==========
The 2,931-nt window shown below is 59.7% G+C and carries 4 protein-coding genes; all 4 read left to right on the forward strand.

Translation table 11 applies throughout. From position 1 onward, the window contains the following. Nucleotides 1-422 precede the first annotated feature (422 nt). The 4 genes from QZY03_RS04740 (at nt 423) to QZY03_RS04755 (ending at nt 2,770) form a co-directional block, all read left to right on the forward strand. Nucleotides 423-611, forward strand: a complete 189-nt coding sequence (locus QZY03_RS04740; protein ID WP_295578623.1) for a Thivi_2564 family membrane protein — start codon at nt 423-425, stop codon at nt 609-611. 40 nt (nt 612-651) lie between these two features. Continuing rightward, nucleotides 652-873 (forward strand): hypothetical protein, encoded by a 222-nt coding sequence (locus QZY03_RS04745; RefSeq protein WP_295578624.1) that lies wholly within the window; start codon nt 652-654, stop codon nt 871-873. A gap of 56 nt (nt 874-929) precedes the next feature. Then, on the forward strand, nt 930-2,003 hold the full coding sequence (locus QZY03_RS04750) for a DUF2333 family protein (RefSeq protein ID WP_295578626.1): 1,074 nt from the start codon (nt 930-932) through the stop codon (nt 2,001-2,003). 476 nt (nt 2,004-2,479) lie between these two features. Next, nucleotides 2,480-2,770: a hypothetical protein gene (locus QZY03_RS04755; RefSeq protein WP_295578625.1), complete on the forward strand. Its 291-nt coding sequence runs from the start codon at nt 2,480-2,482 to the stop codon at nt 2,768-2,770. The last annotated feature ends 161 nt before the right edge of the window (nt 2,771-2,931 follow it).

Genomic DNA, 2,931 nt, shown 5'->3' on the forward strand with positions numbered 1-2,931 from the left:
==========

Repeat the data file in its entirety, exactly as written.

The 2,931-nt window shown below is 59.7% G+C and carries 4 protein-coding genes; all 4 read left to right on the forward strand.

Translation table 11 applies throughout. From position 1 onward, the window contains the following. Nucleotides 1-422 precede the first annotated feature (422 nt). The 4 genes from QZY03_RS04740 (at nt 423) to QZY03_RS04755 (ending at nt 2,770) form a co-directional block, all read left to right on the forward strand. Nucleotides 423-611, forward strand: a complete 189-nt coding sequence (locus QZY03_RS04740; protein ID WP_295578623.1) for a Thivi_2564 family membrane protein — start codon at nt 423-425, stop codon at nt 609-611. 40 nt (nt 612-651) lie between these two features. Continuing rightward, nucleotides 652-873 (forward strand): hypothetical protein, encoded by a 222-nt coding sequence (locus QZY03_RS04745; RefSeq protein WP_295578624.1) that lies wholly within the window; start codon nt 652-654, stop codon nt 871-873. A gap of 56 nt (nt 874-929) precedes the next feature. Then, on the forward strand, nt 930-2,003 hold the full coding sequence (locus QZY03_RS04750) for a DUF2333 family protein (RefSeq protein ID WP_295578626.1): 1,074 nt from the start codon (nt 930-932) through the stop codon (nt 2,001-2,003). 476 nt (nt 2,004-2,479) lie between these two features. Next, nucleotides 2,480-2,770: a hypothetical protein gene (locus QZY03_RS04755; RefSeq protein WP_295578625.1), complete on the forward strand. Its 291-nt coding sequence runs from the start codon at nt 2,480-2,482 to the stop codon at nt 2,768-2,770. The last annotated feature ends 161 nt before the right edge of the window (nt 2,771-2,931 follow it).

Genomic DNA, 2,931 nt, shown 5'->3' on the forward strand with positions numbered 1-2,931 from the left: